Margaret MontfortMay 14, 2008
The three books following Three Margarets deal separately with the Montfort girls. First comes Margaret, whose story is told in Margaret Montfort. While Rita had a father and a stepmother and both Peggy’s parents were living, Margaret was orphaned shortly before the start of Three Margarets by the death of her father. Since she’s also the kind, capable, well-educated and well-behaved one, Uncle John Montfort invited her to stay with him at Fernley House.
When Margaret Montfort opens, she has been living there about a year, and it has been several months since the death of Faith Cheriton, John’s 90-something-year-old aunt. Margaret is very happy with her uncle, although they both miss Aunt Faith, and the only problem Margaret runs into is a housekeeping-related one. She has never been in charge of a house before, and she doesn’t even really think about it until she overhears the cook and the housemaid saying that, although they know how to do their work, they would like Margaret to at least pay attention and see that they’re doing well. And also, they need new napkins. Margaret learns to show that she appreciates them and orders some new napkins, and everyone is happy.
Until Cousin Sophronia Montfort comes to stay. This is only the second time I’ve come across that name — Phronsie Pepper’s real name is Sophronia — and, knowing of Margaret Sidney’s fondness for ridiculous names, I always kind of thought she made it up. Apparently not. Anyway, Cousin Sophronia is kind of a bitch. She comes uninvited, announces that she’s come to keep house for John, and tries to replace Margaret. She’s also really passive aggressive and talks a lot about how the family silver that Margaret was given by her godmother never ought to have gone to her.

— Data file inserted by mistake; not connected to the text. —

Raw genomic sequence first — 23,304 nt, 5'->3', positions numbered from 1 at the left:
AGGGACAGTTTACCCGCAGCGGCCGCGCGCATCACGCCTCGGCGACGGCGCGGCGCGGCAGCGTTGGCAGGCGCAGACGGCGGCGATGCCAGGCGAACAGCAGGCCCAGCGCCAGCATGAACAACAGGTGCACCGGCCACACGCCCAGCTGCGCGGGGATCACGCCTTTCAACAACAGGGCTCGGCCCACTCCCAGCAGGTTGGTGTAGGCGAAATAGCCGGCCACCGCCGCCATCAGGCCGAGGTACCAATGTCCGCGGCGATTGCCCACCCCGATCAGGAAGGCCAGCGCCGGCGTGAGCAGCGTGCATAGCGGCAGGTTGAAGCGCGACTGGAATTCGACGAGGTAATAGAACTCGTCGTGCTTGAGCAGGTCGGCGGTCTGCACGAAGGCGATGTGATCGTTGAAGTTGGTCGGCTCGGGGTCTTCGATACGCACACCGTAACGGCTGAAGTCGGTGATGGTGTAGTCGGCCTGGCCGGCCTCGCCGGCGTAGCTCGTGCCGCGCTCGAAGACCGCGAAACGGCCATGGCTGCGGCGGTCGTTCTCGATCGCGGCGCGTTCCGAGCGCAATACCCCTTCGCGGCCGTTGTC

John attempts to get rid of Cousin Sophronia by inviting his cousin Anthony’s three bratty children to stay. Their names are Basil, Merton and Susan D., but their father calls them Battle, Murder and Sudden Death. Cousin Sophronia insists she knows all about raising children, and Margaret, who has never dealt with children before, has no idea what to do, but of course the children come to hate Sophronia and respect and love Margaret. Well, Basil and Susan D. do. Merton is pretty much a jerk. Eventually, once the children — with the help of the cook and a neighbor — have driven Sophronia out of the house, John and Margaret decide to keep Basil and Susan D. with them and send Merton the jerk back to his father, which is kind of mean, I think.
Not much happens really, although Margaret does meet Gerald Merryweather, one of the characters from the Hildegarde books. He’s in charge of some engineering work on John’s property, and he’s clearly attracted to Margaret, although I think he still likes Hilda best. Jerry was one of the nicest of the Merryweathers, in my opinion, so it was nice to see him show up here, but a little weird.